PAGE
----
The Illuminati assembled after Black Panther discovered that another Earth was colliding with Earth-616. Reluctantly he called the Illuminati together to stop the collision. After long debate they decided that the only way to do so was to destroy the other Earth with the Infinity Gems, but had to find the Mind Gem that was in the possession of Charles Xavier before he died. Beast eventually recovered a memory implant put in his mind by Xavier, which asked him to take his place in the Illuminati, and where the gem was. As soon as Hank retrieved it, Namor, Black Bolt, and Captain America showed up and recruited him into their team.
They went to the location where the other Earth would hit and formed the Infinity Gauntlet, which got the attention of Uatu the Watcher, Galactus, and Thanos. The group decided Captain America should wield it. Cap fired the power at the other Earth, but something went wrong and caused all the Infinity Gems to shatter except the Time Gem, which suddenly vanished.
The Infinity Gems, originally referred to as Soul Gems, are six immensely powerful fictional gems appearing in American comic books published by Marvel Comics. Whoever holds all six gems and uses them in concert, such as in the Infinity Gauntlet, gains virtual omnipotence and omniscience. In later story lines and crossovers, a seventh Infinity Gem is sometimes added to the primary six.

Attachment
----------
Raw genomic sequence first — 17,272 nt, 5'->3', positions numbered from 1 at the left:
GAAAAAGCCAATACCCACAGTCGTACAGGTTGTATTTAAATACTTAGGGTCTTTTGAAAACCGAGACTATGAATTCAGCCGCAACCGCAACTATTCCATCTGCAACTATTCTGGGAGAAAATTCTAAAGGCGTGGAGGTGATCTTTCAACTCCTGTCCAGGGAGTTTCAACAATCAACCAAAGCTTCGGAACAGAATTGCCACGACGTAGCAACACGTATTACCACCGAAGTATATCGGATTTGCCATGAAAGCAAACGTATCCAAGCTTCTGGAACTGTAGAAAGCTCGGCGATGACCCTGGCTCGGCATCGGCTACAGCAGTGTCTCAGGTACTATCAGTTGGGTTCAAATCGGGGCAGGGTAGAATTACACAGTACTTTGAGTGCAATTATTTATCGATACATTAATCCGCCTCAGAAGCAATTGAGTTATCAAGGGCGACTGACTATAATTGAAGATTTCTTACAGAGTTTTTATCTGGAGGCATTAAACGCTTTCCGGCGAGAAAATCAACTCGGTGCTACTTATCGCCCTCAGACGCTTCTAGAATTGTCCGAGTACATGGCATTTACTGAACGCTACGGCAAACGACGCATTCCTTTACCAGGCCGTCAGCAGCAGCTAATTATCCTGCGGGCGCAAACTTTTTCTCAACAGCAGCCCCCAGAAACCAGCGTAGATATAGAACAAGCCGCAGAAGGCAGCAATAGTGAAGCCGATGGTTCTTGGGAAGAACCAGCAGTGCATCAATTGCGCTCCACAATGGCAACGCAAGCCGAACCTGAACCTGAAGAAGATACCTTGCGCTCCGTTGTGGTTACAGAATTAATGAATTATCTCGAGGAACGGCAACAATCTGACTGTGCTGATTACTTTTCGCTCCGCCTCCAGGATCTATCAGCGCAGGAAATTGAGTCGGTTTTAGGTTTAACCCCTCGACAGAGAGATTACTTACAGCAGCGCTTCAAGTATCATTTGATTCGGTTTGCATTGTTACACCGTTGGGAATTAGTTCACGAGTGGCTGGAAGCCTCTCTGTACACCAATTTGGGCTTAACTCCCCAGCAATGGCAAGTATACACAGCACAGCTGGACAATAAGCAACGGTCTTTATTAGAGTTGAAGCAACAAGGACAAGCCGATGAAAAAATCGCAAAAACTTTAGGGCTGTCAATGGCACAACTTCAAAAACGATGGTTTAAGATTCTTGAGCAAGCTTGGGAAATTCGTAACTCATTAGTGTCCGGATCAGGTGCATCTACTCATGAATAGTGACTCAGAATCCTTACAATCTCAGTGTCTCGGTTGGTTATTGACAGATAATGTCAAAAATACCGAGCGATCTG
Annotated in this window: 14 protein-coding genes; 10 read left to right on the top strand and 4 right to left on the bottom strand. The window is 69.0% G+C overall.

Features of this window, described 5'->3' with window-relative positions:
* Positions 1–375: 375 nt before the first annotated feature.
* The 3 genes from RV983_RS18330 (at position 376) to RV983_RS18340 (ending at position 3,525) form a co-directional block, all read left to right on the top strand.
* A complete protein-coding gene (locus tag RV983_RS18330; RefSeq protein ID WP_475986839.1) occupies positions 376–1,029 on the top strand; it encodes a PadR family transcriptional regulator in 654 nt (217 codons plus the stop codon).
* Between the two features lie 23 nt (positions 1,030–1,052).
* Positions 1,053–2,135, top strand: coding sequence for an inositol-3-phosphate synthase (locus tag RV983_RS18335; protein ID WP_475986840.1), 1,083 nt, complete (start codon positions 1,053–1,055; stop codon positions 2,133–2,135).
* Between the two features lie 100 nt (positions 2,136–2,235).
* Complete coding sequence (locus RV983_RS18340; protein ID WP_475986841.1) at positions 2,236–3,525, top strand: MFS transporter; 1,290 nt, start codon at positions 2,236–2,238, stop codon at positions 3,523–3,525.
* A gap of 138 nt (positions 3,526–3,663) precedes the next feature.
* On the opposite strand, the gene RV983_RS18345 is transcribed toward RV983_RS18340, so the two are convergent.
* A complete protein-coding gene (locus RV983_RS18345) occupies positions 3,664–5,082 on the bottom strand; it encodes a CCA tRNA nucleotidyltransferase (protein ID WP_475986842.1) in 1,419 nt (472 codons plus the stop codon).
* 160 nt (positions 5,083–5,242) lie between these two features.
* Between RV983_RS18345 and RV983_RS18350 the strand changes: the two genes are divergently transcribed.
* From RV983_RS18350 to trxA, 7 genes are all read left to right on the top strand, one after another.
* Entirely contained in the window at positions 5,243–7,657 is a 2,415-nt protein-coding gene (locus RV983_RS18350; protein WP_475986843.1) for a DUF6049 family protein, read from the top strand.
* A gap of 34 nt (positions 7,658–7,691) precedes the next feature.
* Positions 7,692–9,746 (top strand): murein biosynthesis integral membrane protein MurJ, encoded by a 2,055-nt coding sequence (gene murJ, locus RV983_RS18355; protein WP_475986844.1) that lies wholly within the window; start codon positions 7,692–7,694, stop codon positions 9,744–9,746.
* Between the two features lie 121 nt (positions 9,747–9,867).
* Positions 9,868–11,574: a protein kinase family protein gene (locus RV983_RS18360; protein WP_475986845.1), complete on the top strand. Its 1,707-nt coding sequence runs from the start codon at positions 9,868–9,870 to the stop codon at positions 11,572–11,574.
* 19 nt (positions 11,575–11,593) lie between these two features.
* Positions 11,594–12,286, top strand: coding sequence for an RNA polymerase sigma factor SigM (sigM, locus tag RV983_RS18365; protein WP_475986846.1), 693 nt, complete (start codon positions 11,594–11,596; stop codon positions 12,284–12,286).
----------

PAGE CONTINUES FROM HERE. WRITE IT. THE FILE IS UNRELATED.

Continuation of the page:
From: Thanos Quest #2
It is time to start another Avenger series! The Secret Avengers has always been an interesting concept. They strike from the shadows instead of taking on big threats in the spotlight. This would be impossible to an extent if no other heroes were around, but since there are numerous fighters ready to defend the world, Captain America can afford to lead this team in the shadows. Of course, it is much easier to cross the line and start to become the villains while in the shadows so Captain America will have to make sure that he has what it takes to hold onto his integrity.
The Secret Avengers have located a mysterious crown that they stole from an evil organization and find out that it has something to do with the Planet Mars. Captain America sends Nova to scout ahead, but the cosmic hero disappears. The Secret Avengers must now…
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During the Avengers: Age of Ultron press junket this weekend, MTV News’ Josh Horowitz pressed Kevin Feige about the rumors on whether or not Captain Marvel/Carol Danvers would make a cameo appearance in the movie. “In an early draft of the script, yes,” said Feige, “We didn’t want to introduce her fully-formed flying in a costume before you got to know who she was and how she came to be.” He then said they’re in very early days of finding the lead actress for the film, which is scheduled to open November 2, 2018. “It’s about finding writers right now; we’re very close.”